A systematic review of relative risks for the relationships between chronic alcohol use and the occurrence of disease.

Publication date: Jul 09, 2023

Alcohol use is causally linked to the development of and mortality from numerous diseases. The aim of this study is to provide an update to a previous systematic review of meta-analyses that quantify the sex-specific dose-response risk relationships between chronic alcohol use and disease occurrence and/or mortality. An updated systematic search of multiple databases was performed in accordance with the Preferred Reporting Items for Systematic Reviews and Meta-Analyses criteria to identify meta-analyses published from January 1, 2017, to March 8, 2021, which quantified the risk relationships between chronic alcohol use and the risk of disease occurrence and/or mortality. This systematic review was not preregistered. The comparator was people who have never consumed at least one standard drink of alcohol. Measurements included relative risks, odds ratios, and hazard ratios of disease occurrence and/or mortality based on long-term alcohol intake measured in grams per day. The systematic search yielded 5953 articles, of which 14 were included in the narrative review. All diseases showed an increased risk of occurrence as alcohol use increased. At all doses examined, alcohol had a significant detrimental effect on tuberculosis, lower respiratory infections, oral cavity and pharyngeal cancers, esophageal cancer, colorectal cancer, liver cancer, laryngeal cancer, epilepsy, hypertension, liver cirrhosis, and pancreatitis (among men). For ischemic heart disease, ischemic stroke, and intracerebral hemorrhage, protective effects from low-dose chronic alcohol use among both men and women were observed. Low-dose alcohol consumption also had a protective effect for diabetes mellitus and pancreatitis among women (approximately to 50 g/day and 30 g/day, respectively). Alcohol use increases the risk of numerous infectious and noncommunicable diseases in a dose-response manner. Higher levels of alcohol use have a clear detrimental impact on health; however, at lower levels of use, alcohol can have both disease-specific protective and detrimental effects.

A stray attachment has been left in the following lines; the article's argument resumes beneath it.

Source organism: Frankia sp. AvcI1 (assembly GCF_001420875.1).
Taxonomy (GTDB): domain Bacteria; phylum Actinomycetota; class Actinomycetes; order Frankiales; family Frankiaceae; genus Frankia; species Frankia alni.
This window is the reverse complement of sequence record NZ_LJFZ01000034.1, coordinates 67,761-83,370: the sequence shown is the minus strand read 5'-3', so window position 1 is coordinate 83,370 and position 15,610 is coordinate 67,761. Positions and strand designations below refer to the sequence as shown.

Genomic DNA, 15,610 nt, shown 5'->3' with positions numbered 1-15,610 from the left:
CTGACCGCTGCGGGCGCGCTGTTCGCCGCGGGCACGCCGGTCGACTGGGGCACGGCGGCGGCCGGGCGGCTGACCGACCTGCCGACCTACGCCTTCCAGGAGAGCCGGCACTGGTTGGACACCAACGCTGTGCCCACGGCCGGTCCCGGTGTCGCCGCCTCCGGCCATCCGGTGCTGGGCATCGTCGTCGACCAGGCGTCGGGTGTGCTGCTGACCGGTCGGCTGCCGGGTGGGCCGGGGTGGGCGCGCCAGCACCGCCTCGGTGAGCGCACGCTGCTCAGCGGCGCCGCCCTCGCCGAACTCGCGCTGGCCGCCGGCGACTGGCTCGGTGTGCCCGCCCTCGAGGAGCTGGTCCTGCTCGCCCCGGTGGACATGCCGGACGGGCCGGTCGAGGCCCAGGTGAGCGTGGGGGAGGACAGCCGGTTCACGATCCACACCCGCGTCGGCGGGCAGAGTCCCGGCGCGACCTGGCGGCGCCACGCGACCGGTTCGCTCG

Concepts Keywords
Cancers alcohol
Databases chronic drinking
Diabetes infectious diseases
Sex noncommunicable diseases
systematic review


Type Source Name
drug DRUGBANK Ethanol
disease MESH tuberculosis
pathway KEGG Tuberculosis
disease MESH respiratory infections
disease MESH cancers esophageal
disease MESH cancer laryngeal
disease MESH cancer
disease MESH epilepsy
disease MESH hypertension
disease MESH liver cirrhosis
disease MESH pancreatitis
disease MESH intracerebral hemorrhage
disease MESH diabetes mellitus
disease MESH noncommunicable diseases
disease MESH infectious diseases

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